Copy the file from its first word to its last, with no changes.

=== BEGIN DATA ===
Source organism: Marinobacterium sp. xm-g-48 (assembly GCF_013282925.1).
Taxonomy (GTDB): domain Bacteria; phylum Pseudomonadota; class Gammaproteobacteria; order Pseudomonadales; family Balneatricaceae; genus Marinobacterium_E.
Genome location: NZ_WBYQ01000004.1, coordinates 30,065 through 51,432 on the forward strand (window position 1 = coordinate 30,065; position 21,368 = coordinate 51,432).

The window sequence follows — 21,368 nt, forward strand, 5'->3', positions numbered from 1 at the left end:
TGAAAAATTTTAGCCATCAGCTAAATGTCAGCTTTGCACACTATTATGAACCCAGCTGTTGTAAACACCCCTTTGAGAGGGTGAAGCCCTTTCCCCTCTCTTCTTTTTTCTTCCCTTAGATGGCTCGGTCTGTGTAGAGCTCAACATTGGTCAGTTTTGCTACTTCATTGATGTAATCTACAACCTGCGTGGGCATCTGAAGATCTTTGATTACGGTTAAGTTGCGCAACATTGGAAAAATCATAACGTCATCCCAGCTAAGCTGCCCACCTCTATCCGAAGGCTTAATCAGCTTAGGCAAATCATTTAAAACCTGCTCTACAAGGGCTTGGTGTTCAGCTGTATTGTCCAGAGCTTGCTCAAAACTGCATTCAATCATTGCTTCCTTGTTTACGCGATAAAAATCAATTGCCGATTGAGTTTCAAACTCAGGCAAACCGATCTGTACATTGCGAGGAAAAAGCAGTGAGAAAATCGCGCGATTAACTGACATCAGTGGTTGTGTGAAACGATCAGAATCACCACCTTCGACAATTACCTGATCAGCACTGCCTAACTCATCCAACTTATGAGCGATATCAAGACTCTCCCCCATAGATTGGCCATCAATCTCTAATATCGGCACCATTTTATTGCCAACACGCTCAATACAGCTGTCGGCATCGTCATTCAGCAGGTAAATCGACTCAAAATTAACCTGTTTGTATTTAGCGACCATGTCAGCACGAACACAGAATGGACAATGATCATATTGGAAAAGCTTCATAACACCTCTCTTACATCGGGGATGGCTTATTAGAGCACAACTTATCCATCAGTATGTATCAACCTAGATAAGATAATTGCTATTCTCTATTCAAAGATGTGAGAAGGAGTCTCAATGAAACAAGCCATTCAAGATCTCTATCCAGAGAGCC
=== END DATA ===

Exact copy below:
Source organism: Marinobacterium sp. xm-g-48 (assembly GCF_013282925.1).
Taxonomy (GTDB): domain Bacteria; phylum Pseudomonadota; class Gammaproteobacteria; order Pseudomonadales; family Balneatricaceae; genus Marinobacterium_E.
Genome location: NZ_WBYQ01000004.1, coordinates 30,065 through 51,432 on the forward strand (window position 1 = coordinate 30,065; position 21,368 = coordinate 51,432).

The window sequence follows — 21,368 nt, forward strand, 5'->3', positions numbered from 1 at the left end:
TGAAAAATTTTAGCCATCAGCTAAATGTCAGCTTTGCACACTATTATGAACCCAGCTGTTGTAAACACCCCTTTGAGAGGGTGAAGCCCTTTCCCCTCTCTTCTTTTTTCTTCCCTTAGATGGCTCGGTCTGTGTAGAGCTCAACATTGGTCAGTTTTGCTACTTCATTGATGTAATCTACAACCTGCGTGGGCATCTGAAGATCTTTGATTACGGTTAAGTTGCGCAACATTGGAAAAATCATAACGTCATCCCAGCTAAGCTGCCCACCTCTATCCGAAGGCTTAATCAGCTTAGGCAAATCATTTAAAACCTGCTCTACAAGGGCTTGGTGTTCAGCTGTATTGTCCAGAGCTTGCTCAAAACTGCATTCAATCATTGCTTCCTTGTTTACGCGATAAAAATCAATTGCCGATTGAGTTTCAAACTCAGGCAAACCGATCTGTACATTGCGAGGAAAAAGCAGTGAGAAAATCGCGCGATTAACTGACATCAGTGGTTGTGTGAAACGATCAGAATCACCACCTTCGACAATTACCTGATCAGCACTGCCTAACTCATCCAACTTATGAGCGATATCAAGACTCTCCCCCATAGATTGGCCATCAATCTCTAATATCGGCACCATTTTATTGCCAACACGCTCAATACAGCTGTCGGCATCGTCATTCAGCAGGTAAATCGACTCAAAATTAACCTGTTTGTATTTAGCGACCATGTCAGCACGAACACAGAATGGACAATGATCATATTGGAAAAGCTTCATAACACCTCTCTTACATCGGGGATGGCTTATTAGAGCACAACTTATCCATCAGTATGTATCAACCTAGATAAGATAATTGCTATTCTCTATTCAAAGATGTGAGAAGGAGTCTCAATGAAACAAGCCATTCAAGATCTCTATCCAGAGAGCC